There are also a few remaining subjects, such as computing, where leaders have not designed a curriculum that is as effective as other subjects.Leaders promote reading well. They know this is the 'gateway' to enable pupils to be successful.

Reading is a prominent part of pupils' learning. In the EYFS, leaders and staff have established a strong focus on reading. For example, through the curriculum children begin to recognise sounds and enjoy books with adults in the Nursery.

As the children grow, they learn to love reading. Pupils understand the importance of this in their lives. Leaders have ensured that there is an effective phonics programme in place.

As a result, most pupils learn to read fluently by the end of key stage 1. Those who fall behind are given the right support to catch up. However, in some cases, phonics books are not matched consistently to the sounds that pupils are learning or already know.

For some pupils, this interrupts their fluency and comprehension which holds them back.

Leaders make pupils' personal, social and emotional development a priority. There are a range of activities designed to raise pupils' confidence and self-esteem.

Members of the pastoral team work closely with teachers and other staff to help pupils overcome challenging personal situations. As a result, pupils learn to adapt and take responsibility for their actions. Pupils gain resilience and independence through the curriculum.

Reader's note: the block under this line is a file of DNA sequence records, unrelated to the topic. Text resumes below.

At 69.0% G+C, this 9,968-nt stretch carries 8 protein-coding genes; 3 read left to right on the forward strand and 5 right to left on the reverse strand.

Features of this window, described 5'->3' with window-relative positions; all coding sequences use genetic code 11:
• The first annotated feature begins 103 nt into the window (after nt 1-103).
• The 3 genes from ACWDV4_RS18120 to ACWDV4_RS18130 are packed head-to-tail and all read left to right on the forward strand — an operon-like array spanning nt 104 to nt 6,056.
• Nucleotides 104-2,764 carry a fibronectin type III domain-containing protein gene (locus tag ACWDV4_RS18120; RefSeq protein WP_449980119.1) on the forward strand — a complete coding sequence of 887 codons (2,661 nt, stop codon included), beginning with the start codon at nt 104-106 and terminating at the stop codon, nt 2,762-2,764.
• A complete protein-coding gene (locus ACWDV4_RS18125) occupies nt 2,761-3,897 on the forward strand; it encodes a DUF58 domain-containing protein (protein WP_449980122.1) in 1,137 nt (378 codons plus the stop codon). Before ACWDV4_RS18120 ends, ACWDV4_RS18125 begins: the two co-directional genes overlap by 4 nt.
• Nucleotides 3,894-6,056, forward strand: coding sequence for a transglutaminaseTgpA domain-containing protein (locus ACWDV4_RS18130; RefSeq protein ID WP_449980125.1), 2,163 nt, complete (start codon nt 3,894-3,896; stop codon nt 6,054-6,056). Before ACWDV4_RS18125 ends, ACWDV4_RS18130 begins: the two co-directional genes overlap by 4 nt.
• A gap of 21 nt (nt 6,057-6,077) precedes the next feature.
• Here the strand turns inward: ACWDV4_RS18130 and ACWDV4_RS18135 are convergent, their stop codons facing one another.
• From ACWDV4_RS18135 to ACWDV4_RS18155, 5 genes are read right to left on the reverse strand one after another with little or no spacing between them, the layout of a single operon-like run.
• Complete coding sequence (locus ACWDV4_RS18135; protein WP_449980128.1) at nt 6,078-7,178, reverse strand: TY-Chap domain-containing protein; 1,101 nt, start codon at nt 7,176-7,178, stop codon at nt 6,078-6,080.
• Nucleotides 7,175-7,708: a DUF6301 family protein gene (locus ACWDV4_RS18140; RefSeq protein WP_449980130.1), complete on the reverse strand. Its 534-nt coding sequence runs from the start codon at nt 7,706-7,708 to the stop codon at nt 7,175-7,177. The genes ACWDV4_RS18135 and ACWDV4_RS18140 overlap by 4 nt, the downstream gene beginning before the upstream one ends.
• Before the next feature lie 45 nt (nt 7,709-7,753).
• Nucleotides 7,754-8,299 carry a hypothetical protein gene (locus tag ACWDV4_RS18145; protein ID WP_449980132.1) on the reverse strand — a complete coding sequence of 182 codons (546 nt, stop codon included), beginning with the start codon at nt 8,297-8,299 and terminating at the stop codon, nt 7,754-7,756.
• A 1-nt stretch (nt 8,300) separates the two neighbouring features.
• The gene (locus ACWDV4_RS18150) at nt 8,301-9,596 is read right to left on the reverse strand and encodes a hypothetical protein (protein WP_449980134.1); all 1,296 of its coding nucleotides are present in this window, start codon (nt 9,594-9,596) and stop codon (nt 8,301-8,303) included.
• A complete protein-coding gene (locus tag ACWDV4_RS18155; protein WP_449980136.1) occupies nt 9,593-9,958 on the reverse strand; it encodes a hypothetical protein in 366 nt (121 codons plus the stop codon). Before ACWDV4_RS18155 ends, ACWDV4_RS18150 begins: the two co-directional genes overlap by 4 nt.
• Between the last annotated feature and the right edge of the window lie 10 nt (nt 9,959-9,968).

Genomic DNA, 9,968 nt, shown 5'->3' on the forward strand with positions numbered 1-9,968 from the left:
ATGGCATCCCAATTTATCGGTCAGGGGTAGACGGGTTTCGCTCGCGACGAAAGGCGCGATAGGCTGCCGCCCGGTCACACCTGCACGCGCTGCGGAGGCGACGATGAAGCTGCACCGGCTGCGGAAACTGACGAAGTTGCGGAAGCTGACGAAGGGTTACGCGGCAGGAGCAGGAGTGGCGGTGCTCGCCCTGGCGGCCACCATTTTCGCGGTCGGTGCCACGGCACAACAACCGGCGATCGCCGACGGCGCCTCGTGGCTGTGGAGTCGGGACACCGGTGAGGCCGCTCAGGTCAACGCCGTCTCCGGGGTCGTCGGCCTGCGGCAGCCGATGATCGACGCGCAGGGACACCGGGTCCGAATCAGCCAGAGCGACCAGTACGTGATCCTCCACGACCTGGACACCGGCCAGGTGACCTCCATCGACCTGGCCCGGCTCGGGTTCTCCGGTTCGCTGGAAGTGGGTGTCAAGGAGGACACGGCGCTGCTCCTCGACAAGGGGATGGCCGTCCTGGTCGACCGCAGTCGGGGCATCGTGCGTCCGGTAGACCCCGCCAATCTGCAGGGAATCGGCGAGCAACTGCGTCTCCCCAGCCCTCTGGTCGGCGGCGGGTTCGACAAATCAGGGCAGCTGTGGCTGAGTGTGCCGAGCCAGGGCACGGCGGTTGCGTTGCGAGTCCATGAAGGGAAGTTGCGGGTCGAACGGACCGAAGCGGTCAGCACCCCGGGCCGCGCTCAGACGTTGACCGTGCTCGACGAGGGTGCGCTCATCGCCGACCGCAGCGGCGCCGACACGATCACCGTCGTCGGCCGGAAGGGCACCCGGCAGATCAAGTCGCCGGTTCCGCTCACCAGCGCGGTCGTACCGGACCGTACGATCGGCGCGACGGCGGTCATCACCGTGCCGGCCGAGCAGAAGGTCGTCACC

For example, children in the Nursery make decisions about when to have their snack. Staff help children to prepare their own food and drink and tidy away afterwards.

Pupils enjoy different opportunities to help in the running of the school.

They feel that they have a voice, such as through the school council, and are listened to. Kingsway Primary prepares respectful, kind and tolerant pupils who are well prepared for their next steps and life in modern Britain.


The arrangements for safeguarding are effective.

Leaders are tenacious in their work to keep pupils safe. The school has appropriate systems for checking, vetting and training new members of staff in child protection. Leaders make timely referrals and work closely with a range of external agencies to keep pupils safe, for example health visitors' support for children in the EYFS.

Staff work effectively to promote pupils' mental health and emotional well-being. For example, the pastoral team ensure interventions are implemented swiftly for identified pupils, whenever these are needed.

What does the school need to do to improve?

(Information for the school and appropriate authority)

• Leaders have established an ambitious curriculum.

However, there are a few remaining inconsistencies, such as in aspects of history and computing, where the subject curriculums are not as effective as others. Leaders must ensure that the curriculum realises the potential for pupils to achieve equally well in all subjects. ? The school has an effective phonics programme in place.

However, pupils' books are not consistently matched well enough to the sounds that they know or are learning. This can hold a few pupils back. Leaders must make sure that pupils' phonics books are matched with greater precision and accuracy to the sounds pupils already know and are learning.